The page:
The chairman of the McLaren Group says he has no regrets about the decision to split from engine partner Honda before the 2018 season.
Sheikh Mohammed bin Essa Al Khalifa of Bahrain admitted it was “an expensive decision” but added: “It was in the long-term interests of the company.”
McLaren have just finished the worst season in their history.
Honda switched to Red Bull’s Toro Rosso junior team and next year will supply Red Bull, who won four races in 2018.
Red Bull, who this year used the same Renault engine as McLaren, have data on both power-units.
They believe the Honda engine ended the season with more performance than the Renault and are hopeful of a step up in competitiveness for 2019 which will allow them to challenge world champions Mercedes and Ferrari more closely.
Meanwhile, McLaren having the same engine as Red Bull this year exposed the fact their chassis had fallen from competitiveness, and a restructure of the team has been instigated.
McLaren started the season expecting to challenge Red Bull for podium finishes but have instead had what has been on average the second slowest car on the grid.
They managed to finish sixth in the constructors’ championship largely thanks to Fernando Alonso’s driving.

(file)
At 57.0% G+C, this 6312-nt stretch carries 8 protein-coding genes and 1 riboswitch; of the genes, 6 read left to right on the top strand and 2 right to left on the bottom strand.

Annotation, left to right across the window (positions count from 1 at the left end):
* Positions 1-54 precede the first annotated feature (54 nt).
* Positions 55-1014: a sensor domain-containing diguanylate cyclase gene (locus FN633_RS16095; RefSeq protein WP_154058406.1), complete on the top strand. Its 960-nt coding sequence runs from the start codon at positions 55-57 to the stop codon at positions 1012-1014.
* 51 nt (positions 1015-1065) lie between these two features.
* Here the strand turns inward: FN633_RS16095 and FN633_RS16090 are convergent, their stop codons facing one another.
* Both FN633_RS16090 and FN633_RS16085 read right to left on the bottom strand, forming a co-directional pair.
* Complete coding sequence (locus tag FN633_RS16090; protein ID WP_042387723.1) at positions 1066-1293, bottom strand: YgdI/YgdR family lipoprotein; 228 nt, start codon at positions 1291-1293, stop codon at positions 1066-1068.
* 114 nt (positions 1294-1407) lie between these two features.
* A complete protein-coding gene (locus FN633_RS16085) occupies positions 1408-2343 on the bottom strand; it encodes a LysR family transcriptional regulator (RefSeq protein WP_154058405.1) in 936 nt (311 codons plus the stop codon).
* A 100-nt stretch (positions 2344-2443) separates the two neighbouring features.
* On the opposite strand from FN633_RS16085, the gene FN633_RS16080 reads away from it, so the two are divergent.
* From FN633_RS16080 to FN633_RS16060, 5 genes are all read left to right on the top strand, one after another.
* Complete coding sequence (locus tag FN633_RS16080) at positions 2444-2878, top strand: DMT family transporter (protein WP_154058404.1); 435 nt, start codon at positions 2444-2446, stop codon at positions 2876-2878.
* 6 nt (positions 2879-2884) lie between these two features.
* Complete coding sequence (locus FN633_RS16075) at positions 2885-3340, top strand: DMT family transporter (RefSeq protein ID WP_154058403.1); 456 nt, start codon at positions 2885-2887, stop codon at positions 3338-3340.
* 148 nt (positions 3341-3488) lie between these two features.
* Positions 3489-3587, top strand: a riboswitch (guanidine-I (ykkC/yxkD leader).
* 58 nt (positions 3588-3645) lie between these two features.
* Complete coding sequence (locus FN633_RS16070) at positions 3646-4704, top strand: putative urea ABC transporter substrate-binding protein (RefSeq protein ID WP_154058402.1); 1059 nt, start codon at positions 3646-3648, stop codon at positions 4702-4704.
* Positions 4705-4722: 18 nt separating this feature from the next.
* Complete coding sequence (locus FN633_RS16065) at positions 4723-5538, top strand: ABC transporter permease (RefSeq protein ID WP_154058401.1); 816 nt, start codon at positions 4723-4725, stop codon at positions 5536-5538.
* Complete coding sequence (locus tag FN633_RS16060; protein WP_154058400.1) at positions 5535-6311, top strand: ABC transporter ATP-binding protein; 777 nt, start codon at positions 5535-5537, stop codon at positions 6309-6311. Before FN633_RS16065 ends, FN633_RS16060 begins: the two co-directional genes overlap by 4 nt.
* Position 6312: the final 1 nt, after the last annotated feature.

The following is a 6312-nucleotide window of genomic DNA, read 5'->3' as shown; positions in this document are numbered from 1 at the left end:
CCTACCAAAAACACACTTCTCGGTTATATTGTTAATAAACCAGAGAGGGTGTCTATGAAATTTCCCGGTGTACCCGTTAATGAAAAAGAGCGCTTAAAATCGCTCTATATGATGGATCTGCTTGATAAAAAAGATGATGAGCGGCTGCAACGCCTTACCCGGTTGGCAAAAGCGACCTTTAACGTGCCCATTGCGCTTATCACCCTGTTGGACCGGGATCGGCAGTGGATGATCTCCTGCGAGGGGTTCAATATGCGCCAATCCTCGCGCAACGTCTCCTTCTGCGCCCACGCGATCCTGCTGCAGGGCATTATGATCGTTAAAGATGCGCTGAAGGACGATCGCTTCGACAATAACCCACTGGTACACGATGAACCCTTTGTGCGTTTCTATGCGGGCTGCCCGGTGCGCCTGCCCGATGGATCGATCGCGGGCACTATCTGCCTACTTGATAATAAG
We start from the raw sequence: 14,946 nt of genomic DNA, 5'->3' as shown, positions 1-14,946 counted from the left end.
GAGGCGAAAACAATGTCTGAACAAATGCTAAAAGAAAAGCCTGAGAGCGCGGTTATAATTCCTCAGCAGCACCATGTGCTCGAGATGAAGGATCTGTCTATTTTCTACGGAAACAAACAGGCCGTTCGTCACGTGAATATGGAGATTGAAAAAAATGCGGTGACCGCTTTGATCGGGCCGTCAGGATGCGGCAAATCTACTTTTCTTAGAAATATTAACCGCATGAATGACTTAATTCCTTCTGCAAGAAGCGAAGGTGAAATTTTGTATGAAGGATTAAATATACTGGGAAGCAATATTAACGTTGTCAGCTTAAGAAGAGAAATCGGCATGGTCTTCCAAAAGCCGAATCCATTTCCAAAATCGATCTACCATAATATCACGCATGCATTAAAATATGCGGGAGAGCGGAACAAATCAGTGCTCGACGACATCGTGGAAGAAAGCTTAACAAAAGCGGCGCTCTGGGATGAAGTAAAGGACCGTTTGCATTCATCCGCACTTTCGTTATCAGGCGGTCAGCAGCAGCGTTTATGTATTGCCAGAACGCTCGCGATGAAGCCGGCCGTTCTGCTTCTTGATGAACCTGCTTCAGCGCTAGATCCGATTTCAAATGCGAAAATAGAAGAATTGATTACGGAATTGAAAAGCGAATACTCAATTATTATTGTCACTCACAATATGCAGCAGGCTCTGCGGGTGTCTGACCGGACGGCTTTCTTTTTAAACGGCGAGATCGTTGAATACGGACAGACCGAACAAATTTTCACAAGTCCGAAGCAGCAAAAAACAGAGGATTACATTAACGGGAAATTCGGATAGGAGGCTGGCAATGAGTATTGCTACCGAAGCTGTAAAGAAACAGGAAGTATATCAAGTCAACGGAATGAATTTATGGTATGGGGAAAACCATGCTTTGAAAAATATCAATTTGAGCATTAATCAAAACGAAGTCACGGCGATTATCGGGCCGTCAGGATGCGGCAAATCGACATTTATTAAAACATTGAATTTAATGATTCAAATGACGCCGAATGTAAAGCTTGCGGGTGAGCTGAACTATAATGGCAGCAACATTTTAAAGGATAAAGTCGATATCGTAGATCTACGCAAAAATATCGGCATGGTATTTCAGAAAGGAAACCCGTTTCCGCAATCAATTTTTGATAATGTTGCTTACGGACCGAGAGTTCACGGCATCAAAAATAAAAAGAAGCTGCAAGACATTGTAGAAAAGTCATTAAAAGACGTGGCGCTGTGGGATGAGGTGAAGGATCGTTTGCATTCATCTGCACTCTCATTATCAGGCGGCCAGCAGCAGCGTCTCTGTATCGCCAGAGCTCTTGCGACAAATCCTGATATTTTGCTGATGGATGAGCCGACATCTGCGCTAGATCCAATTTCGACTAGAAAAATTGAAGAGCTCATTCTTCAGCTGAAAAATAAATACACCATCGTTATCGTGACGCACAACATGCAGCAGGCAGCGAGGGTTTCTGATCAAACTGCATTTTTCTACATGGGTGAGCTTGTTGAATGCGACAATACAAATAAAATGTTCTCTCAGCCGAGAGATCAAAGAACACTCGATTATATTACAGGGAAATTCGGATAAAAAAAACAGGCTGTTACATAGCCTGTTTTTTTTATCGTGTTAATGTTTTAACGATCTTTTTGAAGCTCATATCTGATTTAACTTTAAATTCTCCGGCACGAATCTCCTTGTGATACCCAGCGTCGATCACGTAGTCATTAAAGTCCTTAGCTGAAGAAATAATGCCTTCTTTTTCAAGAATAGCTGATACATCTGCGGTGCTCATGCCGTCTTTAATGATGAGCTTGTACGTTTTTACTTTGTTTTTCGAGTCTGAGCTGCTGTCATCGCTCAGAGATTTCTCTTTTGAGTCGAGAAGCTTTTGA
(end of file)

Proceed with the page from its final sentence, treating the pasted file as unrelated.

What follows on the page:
That has forced McLaren to recognise their car and design team were not as good as they thought they were. As a result, they have split with several key figures who were involved in the 2018 car and its predecessors, and set up a reorganised management system with a number of new employees.
Sheikh Mohammed is the chairman of the McLaren Group, and the representative of its majority and controlling shareholder, the Mumtalakat investment fund of the Bahraini government.
He said: “On the one hand, (it was) frustrating. On the other, we are committed to this. The way we were heading, the change was bound to come. Tremendous respect for Honda but the relationship wasn’t working and so we had a civilised discussion and we decided to part ways.”
He added: “We will see this through. Frustrating, because we are racers at heart, but you just have to power through.”
The decision cost McLaren in the region of a net $100m (£78.7m), taking into account the loss of income from Honda, which supplied free engines and a significant amount of financial backing, and the need to buy engines from Renault.